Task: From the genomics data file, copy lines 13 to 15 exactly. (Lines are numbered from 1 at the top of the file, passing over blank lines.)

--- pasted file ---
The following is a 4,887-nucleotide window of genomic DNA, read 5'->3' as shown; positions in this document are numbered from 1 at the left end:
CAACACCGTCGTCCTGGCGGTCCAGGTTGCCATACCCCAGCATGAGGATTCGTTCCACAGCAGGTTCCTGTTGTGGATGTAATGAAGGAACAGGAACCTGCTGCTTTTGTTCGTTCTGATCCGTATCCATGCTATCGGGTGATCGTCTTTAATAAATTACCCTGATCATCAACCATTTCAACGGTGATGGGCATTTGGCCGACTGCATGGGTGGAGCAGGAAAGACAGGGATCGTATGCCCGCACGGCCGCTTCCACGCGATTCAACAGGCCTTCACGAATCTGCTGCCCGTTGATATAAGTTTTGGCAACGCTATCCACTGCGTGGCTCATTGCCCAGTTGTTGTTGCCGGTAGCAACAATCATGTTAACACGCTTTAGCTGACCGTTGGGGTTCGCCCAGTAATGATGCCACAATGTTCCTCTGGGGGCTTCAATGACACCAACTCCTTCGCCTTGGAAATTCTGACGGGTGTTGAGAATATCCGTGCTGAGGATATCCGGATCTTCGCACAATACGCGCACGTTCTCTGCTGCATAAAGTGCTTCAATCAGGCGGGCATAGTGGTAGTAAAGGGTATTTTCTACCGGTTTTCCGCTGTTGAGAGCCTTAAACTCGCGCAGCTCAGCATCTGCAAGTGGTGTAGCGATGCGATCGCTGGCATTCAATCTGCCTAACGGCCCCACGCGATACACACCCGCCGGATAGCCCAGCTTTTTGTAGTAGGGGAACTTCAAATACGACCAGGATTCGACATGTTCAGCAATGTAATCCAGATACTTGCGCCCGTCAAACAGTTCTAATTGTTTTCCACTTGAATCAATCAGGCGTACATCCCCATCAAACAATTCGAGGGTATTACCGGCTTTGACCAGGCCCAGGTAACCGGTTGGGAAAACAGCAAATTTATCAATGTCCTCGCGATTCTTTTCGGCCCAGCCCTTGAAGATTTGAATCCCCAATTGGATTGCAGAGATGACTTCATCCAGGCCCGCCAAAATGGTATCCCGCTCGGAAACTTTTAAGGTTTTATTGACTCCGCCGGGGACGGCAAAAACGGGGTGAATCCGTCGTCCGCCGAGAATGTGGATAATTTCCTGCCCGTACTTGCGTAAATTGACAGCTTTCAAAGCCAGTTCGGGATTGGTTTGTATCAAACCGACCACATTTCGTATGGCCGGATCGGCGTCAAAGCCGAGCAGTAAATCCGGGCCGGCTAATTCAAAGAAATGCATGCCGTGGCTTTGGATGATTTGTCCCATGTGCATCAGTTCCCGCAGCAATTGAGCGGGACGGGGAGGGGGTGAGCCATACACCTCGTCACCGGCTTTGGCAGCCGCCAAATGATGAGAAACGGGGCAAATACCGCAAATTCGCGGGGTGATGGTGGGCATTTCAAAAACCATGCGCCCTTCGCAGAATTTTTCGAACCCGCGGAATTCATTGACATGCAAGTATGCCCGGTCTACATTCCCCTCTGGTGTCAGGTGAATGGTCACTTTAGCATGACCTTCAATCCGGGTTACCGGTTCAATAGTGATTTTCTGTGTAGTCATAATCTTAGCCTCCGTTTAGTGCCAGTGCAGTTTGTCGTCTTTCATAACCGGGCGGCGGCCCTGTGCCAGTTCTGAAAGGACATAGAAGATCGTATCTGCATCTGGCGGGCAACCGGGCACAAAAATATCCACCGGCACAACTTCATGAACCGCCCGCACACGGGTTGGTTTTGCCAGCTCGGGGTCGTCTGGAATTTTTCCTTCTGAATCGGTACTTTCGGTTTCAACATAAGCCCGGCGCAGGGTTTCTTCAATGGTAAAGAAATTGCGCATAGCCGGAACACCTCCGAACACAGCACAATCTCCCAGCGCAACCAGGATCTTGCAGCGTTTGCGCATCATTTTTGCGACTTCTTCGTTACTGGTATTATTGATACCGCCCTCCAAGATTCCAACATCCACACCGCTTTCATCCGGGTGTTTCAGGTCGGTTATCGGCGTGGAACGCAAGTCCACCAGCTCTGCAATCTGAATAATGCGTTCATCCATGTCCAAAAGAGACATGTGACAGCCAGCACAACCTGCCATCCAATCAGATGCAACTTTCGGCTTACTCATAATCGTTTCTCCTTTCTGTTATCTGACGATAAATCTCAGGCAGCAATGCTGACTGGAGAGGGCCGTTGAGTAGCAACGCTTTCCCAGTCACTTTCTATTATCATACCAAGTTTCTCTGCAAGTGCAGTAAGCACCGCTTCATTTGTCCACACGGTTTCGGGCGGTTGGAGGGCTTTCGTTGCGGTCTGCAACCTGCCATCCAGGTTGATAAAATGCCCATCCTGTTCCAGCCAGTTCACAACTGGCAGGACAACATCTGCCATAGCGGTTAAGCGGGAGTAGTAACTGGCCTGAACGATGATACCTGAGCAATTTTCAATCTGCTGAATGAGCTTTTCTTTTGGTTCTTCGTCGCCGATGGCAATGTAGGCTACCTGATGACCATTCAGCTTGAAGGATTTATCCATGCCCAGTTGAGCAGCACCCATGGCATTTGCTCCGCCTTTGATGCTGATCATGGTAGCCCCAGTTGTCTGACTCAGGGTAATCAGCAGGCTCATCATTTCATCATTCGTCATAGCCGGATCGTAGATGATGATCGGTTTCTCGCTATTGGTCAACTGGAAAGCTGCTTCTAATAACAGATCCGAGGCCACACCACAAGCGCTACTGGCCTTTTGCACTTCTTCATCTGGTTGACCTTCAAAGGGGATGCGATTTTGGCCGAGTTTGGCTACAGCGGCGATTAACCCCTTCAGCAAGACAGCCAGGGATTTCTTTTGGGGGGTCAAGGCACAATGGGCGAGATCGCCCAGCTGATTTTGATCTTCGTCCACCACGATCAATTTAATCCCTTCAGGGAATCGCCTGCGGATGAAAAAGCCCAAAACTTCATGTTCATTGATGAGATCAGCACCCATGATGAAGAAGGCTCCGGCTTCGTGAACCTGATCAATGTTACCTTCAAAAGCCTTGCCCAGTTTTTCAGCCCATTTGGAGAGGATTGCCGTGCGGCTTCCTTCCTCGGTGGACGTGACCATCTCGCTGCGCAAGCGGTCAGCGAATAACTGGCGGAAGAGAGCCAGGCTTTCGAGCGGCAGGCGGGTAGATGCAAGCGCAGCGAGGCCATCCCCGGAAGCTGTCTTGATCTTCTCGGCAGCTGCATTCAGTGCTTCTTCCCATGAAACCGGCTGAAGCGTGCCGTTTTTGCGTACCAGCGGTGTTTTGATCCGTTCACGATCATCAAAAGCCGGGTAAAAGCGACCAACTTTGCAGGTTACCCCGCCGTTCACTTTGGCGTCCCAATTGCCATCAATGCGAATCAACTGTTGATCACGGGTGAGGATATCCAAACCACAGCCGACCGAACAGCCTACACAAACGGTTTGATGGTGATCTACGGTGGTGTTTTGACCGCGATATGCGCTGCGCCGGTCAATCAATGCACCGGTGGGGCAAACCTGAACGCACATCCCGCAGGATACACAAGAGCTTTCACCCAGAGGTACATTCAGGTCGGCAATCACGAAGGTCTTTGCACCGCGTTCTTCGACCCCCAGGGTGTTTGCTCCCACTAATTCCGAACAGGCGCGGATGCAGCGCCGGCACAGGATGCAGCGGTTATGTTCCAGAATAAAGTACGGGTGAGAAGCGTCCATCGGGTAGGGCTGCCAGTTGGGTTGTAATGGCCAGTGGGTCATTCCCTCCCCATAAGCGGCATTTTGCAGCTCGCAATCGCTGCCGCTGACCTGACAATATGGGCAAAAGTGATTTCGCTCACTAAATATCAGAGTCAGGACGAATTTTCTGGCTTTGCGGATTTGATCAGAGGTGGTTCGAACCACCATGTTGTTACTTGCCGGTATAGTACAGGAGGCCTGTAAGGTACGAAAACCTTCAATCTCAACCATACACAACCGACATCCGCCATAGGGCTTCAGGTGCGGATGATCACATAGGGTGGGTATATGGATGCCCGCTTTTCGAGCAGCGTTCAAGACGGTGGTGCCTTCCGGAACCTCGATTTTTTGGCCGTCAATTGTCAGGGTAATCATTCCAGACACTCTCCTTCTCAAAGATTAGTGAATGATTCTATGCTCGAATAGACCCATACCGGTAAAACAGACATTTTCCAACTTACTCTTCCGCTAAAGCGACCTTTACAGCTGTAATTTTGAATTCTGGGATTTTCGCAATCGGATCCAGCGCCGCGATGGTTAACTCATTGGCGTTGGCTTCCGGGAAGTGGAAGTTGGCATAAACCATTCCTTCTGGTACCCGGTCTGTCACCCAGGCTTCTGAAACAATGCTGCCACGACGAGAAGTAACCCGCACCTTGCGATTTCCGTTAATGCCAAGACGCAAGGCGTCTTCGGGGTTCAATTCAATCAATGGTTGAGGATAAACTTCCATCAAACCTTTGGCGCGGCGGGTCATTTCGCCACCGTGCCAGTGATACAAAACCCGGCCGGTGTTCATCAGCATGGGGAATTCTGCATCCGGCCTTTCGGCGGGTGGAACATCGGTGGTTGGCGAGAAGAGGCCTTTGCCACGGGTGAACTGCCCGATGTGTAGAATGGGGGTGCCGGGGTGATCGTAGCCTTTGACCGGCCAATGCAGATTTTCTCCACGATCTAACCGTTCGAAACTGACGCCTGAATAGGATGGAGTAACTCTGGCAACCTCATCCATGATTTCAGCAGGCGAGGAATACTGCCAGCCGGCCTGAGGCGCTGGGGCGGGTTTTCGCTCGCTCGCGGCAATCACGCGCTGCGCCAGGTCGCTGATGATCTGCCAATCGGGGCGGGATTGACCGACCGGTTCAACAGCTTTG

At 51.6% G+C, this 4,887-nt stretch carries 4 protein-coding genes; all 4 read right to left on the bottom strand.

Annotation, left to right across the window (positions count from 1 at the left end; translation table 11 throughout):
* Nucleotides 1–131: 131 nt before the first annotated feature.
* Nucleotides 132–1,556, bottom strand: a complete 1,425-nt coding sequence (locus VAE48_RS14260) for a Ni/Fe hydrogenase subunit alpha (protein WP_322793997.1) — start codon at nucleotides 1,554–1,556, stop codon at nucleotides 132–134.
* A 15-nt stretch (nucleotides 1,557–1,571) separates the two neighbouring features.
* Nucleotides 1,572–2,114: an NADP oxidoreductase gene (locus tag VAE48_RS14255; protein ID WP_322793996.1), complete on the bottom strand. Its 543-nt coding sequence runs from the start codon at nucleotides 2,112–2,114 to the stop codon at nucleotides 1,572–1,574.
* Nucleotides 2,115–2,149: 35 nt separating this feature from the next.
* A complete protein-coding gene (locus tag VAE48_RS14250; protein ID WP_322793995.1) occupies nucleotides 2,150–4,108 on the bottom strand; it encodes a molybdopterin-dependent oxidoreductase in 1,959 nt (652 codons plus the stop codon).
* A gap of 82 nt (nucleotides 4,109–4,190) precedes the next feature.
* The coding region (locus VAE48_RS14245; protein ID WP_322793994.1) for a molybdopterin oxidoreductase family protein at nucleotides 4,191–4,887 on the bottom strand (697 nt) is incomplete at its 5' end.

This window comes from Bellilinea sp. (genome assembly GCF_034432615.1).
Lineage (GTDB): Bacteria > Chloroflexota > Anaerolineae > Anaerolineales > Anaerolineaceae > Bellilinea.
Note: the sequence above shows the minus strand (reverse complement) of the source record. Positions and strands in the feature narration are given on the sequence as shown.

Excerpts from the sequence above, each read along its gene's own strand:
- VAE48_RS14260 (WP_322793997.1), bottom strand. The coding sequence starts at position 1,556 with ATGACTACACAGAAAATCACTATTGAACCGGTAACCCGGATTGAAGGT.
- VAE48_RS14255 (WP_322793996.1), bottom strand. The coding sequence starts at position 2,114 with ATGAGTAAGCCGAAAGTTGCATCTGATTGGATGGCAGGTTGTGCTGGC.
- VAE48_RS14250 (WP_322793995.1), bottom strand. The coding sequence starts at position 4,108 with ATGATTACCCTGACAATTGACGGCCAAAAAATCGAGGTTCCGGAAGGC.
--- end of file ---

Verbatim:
This window comes from Bellilinea sp. (genome assembly GCF_034432615.1).
Lineage (GTDB): Bacteria > Chloroflexota > Anaerolineae > Anaerolineales > Anaerolineaceae > Bellilinea.
Note: the sequence above shows the minus strand (reverse complement) of the source record. Positions and strands in the feature narration are given on the sequence as shown.